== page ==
- What is the writing style like on the blog — casual, formal, academic?
- What safety or blogging guidelines can you find on the blog?
- How are pages used for static information?
- Are the posts time specific or ‘evergreen’?
- What images and multimedia are being used?
- Is there are sidebar? What is its purpose?
- How has the text been formatted to make it easier to read — are there headings, bullet points, or colors etc?
- How does digital writing differ from analog with hyperlinks etc?
This exploration can lead to a valuable classroom discussion; students could share ideas and examples that they could bring to your own class blog.
4) Paper Blogging
Paper blogging is a concept that has been going around for years. It can make the abstract concept of blogging really concrete for students.
These are the basic steps you’d follow to try paper blogging:
- Have students handwrite a blog post on paper (make it simple, like a hobby or recount of something that happened at school).
- Put paper blog posts on walls or around the room for everyone to read.
- Using sticky notes, all the other students can comment on the paper blog posts.
- You can have discussions about what makes a great comment and how blogging can create a community in your classroom.
Check out this paper blogging example from Karen McMillan on the Notes From McTeach blog.
5) Safety Guidelines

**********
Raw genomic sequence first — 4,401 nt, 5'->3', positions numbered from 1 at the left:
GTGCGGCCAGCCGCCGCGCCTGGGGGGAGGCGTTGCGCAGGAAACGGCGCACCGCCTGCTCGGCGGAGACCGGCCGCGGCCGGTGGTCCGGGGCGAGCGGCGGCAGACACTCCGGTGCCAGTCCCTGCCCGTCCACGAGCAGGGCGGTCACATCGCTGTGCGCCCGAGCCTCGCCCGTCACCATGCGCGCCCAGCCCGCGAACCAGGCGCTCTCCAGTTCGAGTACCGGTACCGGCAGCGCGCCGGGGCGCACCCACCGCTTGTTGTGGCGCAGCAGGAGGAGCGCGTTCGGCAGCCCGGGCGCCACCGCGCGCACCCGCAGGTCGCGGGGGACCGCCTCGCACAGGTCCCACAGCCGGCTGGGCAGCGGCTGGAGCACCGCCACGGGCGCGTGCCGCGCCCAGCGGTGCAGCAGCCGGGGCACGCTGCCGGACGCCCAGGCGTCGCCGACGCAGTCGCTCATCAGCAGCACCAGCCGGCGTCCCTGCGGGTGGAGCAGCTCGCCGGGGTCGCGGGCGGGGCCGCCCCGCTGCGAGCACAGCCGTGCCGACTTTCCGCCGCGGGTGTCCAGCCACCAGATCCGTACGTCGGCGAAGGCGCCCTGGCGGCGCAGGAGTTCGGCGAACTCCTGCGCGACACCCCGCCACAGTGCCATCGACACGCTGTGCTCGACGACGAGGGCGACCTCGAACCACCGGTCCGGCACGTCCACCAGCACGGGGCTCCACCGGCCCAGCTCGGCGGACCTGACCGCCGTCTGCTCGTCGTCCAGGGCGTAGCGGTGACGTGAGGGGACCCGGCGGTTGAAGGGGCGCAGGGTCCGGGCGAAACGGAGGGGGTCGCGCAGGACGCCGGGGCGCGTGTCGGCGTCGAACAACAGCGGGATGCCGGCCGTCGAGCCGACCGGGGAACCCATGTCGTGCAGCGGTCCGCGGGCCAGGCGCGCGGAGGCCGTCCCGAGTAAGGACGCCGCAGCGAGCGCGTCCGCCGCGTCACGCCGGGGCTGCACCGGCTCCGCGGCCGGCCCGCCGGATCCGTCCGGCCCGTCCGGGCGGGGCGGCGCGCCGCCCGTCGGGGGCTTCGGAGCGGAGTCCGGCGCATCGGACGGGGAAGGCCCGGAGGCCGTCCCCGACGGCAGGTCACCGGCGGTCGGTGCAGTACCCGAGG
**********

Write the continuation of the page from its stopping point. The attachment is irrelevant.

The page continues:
It’s a good idea to discuss or inform students of your safety guidelines for your blog ASAP.
As students are exploring other blogs, you might have them look at safety guidelines to see what information is being published. Have them consider what information might be kept private? What are they not seeing?
This visual below from my post about digital footprints might provide some useful reminders or discussion starters. While there are many things that definitely shouldn’t be shared in your blog posts and comments (YAPPY), there are some grey areas.
Students should be encouraged to think before they post and always discuss anything they’re unsure about with an adult before posting.
6) Begin With The Teacher Posting
Having the teacher publish posts first, and having the students comment can be a really good way to set the scene for a quality blogging program. It gives you the opportunity to teach the students explicitly about quality commenting while helping them learn the basics of blogging.
Even if you want students to be publishing posts down the track, strongly consider having the teacher publish first. This could even be an introductory post where students can practice leaving quality comments to introduce themselves and answer comments.
Having the teacher post and students comment might be the model you continue with for the whole year, or after a post or two, you might have students post on the class blog, or on their own blogs. Often, this depends on age and experience as well.
Many teachers like to give a gradual release of responsibility as demonstrated in the graphic below.